George Ticknor : biography
George Ticknor (August 1, 1791 – January 26, 1871) was an American academician and Hispanist, specializing in the subject areas of languages and literature. He is known for his scholarly work on the history and criticism of Spanish literature.
Ticknor was born in Boston, Massachusetts. He received his early education from his father, Elisha Ticknor, former principal of the Franklin public school and a founder of the Massachusetts Mutual Fire Insurance Company, of the system of free primary schools in Boston, and of the first New England savings bank, Provident Institution for Savings. In 1805 George entered the junior class at Dartmouth College, where he graduated in 1807. During the next three years he studied Latin and Greek with Rev. Dr John Sylvester John Gardiner, rector of Trinity Church, Boston, and a pupil of Dr Samuel Parr.
Ticknor House (left), Park Street, Boston, 1850s
In 1829, George Ticknor moved into half of the home built by Thomas Amory at the corner of Beacon and Park Streets in 1804, which thus became the Amory-Ticknor House. In 1810 Ticknor began the study of law, and he was admitted to the bar in 1813. He opened an office in Boston, but practised for only one year, satisfying himself that his vocation, or at least his taste, lay in the direction of letters rather than of law. His father’s circumstances were such as to enable him to consult his taste in the selection of his profession, and he went to Europe in 1815, for nearly two years studying at the University of Göttingen, attending the lectures of the university and devoting himself to philological studies, especially to the ancient classics. After that, he remained two years longer in Europe, chiefly on the continent, passing most of his time in the capitals of France, Spain and Portugal doing critical studies of the national literatures.
In 1817, while still in Europe, he became Smith professor of French and Spanish languages and literatures (a chair founded in 1816), and professor of belles-lettres at Harvard University. In 1819 he returned to the United States, bringing with him a valuable library. This in time grew to be one of the largest private collections in the country, and, for the rarity and importance of the books, was unsurpassed, in some of its departments. This is especially true of the collection of Spanish literature, which rivaled the best private ones in Europe. And it was particularly strong in Portuguese literature as well.
During his professorship Ticknor advocated the creation of departments, the grouping of students in divisions according to proficiency, and the establishment of the elective system, and reorganized his own department. He suggested valuable improvements in the system of discipline, for which he had derived the hints from the German universities. He had greatly extended the range of intellectual culture among the students at the university, where literary instruction had hitherto been confined to the classics, and gave long and elaborate courses of lectures on French and Spanish literature. He also entered into a critical analysis of such writers as Dante, Goethe, Milton, and Shakespeare. The audience of the lectures, instead of being confined to students, was increased by persons without the walls of the college, who were attracted not merely by the interest of the subject, but by the skill of the critic, his luminous and often eloquent diction, and his impressive delivery. In 1835 he resigned his chair after holding it for 15 years, and returned to Europe. His successor, in 1836, in the professorship at Harvard was Henry Wadsworth Longfellow.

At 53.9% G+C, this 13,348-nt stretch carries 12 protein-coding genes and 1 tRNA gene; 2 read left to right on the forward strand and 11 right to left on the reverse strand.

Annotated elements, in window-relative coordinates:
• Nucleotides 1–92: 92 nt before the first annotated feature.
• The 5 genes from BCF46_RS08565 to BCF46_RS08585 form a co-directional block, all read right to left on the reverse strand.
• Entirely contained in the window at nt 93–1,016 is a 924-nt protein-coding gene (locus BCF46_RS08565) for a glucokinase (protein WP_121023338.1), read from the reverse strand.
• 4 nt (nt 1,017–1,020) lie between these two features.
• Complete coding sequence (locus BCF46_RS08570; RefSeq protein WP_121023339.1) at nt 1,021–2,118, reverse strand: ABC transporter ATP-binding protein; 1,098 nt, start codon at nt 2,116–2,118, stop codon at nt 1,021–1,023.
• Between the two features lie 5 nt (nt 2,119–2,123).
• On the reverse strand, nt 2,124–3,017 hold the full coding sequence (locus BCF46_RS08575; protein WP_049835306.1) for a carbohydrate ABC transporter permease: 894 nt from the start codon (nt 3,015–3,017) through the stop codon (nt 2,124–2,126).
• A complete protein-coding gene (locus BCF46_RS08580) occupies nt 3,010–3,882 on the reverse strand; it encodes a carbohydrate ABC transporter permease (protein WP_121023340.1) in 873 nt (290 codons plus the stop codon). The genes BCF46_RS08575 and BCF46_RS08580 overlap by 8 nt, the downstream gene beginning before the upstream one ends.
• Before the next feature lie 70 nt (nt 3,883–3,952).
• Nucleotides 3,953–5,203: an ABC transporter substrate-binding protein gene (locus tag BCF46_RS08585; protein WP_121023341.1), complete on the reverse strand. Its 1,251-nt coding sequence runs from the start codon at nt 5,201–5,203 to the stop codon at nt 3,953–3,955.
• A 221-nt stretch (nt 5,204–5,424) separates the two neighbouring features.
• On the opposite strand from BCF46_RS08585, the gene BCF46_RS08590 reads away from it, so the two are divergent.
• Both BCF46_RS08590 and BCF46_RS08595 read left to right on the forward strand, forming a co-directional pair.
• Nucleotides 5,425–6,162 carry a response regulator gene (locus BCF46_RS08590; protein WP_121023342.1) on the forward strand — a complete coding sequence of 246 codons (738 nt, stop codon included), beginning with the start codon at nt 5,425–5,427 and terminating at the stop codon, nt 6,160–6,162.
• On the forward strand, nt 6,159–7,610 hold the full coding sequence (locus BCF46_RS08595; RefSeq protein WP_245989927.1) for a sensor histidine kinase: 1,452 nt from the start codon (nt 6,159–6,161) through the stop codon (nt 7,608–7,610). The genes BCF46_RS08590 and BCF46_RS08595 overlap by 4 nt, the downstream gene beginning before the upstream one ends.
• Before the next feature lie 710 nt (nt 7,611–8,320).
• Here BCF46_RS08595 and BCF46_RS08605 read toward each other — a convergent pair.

Ticknor’s library at home, Park Street, Boston, 19th century
After his return he devoted himself to the chief work of his life, the history and criticism of Spanish literature, in many respects a new subject at that time even in Europe, there being no adequate treatment of the literature as a whole in Spanish. Both Friedrich Bouterwek and Jean Charles Leonard de Sismondi had worked with limited or secondhand resources. Ticknor developed in his college lectures the scheme of his more permanent work, which he published as the History of Spanish Literature (New York and London, 3 volumes, 1849). The book is not merely a story of Spanish letters, but, more broadly, of Spanish civilization and manners. The History is exhaustive and exact in scholarship, and direct and unpretentious in style. It gives many illustrative passages from representative works, and copious bibliographical references.
It was soon translated into Spanish (1851–1857) by Pascual de Gayangos y Arce and de Vedia; into French by Magnabal; and German by Nikolaus Heinrich Julius and Ferdinand Wolf. The second American edition appeared in 1854; the third corrected and enlarged, in 1863; the fourth, containing the author’s last revision, in 1872, under the supervision of George Stillman Hillard; and the sixth in 1888.
He was especially active in the establishment of the Boston Public Library (1852), and served in 1852-1866 on its board of trustees, of which he was president in 1865. On its behalf he spent fifteen months abroad in 1856-1857, at his own expense, and to it he gave at various times money and books; a special feature of his plan was a free circulating department. He also left his own collection of books to the library.